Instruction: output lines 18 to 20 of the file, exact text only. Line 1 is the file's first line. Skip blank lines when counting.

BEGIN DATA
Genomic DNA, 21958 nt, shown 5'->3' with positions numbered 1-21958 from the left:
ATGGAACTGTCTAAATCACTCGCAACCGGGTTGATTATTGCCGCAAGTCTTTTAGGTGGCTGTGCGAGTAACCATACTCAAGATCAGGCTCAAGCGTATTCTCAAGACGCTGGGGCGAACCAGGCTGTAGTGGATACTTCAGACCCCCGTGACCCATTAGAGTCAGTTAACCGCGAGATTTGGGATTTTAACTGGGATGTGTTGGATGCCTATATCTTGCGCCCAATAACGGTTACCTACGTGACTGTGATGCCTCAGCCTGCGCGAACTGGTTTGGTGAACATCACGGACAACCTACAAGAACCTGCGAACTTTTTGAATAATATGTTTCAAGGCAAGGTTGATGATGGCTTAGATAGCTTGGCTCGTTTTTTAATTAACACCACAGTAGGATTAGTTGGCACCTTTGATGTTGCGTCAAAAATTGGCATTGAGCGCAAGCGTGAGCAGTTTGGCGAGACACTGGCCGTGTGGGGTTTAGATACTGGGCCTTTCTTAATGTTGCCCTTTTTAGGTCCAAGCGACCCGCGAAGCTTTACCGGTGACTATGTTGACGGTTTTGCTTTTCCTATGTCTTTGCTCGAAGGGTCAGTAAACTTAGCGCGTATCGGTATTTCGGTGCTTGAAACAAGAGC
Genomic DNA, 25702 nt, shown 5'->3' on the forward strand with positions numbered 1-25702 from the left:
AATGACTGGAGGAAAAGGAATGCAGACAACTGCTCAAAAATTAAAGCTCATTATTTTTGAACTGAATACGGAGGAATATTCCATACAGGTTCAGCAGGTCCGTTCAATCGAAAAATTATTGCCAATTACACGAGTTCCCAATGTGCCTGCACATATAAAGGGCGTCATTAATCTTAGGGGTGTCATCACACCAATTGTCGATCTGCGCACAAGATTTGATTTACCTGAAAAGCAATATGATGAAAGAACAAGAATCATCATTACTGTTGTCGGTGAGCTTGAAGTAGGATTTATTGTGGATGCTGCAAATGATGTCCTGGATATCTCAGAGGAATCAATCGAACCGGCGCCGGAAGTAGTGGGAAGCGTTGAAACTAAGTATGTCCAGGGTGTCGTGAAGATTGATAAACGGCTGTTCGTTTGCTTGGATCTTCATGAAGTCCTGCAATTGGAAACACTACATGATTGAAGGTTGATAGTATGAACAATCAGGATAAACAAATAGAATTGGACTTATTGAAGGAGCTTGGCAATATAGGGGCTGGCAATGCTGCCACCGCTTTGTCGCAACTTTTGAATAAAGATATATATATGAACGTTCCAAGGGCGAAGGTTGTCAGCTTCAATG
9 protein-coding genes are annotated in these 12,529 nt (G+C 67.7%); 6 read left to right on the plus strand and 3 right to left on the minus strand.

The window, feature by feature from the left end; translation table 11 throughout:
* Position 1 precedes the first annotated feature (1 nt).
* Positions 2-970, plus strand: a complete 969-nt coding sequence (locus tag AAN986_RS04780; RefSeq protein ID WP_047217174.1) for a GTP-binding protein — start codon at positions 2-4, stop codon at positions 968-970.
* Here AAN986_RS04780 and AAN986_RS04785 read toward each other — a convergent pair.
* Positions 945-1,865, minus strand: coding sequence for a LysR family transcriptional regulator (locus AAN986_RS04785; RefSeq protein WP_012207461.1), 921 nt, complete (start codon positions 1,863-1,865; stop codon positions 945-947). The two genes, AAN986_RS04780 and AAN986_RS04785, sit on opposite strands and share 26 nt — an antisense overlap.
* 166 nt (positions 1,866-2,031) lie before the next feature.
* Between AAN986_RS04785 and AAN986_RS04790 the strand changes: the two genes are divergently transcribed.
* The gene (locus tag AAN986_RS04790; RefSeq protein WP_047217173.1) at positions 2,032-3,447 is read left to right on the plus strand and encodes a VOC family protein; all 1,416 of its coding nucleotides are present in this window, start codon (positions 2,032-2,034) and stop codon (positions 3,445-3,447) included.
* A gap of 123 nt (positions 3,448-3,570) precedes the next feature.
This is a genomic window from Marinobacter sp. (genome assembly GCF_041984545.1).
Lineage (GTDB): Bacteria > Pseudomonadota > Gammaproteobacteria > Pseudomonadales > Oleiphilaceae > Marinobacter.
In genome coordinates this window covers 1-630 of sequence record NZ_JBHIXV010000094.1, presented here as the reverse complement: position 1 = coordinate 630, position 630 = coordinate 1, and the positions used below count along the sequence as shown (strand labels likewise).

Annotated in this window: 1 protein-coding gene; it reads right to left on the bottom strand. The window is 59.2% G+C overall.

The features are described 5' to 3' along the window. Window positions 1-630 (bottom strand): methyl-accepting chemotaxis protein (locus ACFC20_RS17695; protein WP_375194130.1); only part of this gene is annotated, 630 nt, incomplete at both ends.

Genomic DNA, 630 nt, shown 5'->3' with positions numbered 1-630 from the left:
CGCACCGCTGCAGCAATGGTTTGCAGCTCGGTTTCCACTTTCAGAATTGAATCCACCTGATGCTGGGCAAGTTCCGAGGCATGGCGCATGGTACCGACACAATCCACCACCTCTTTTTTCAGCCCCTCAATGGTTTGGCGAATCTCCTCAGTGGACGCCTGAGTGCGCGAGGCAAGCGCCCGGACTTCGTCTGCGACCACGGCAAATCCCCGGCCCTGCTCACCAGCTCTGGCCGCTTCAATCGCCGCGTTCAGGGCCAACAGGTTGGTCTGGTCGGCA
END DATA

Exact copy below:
Annotated in this window: 1 protein-coding gene; it reads right to left on the bottom strand. The window is 59.2% G+C overall.

The features are described 5' to 3' along the window. Window positions 1-630 (bottom strand): methyl-accepting chemotaxis protein (locus ACFC20_RS17695; protein WP_375194130.1); only part of this gene is annotated, 630 nt, incomplete at both ends.

Genomic DNA, 630 nt, shown 5'->3' with positions numbered 1-630 from the left: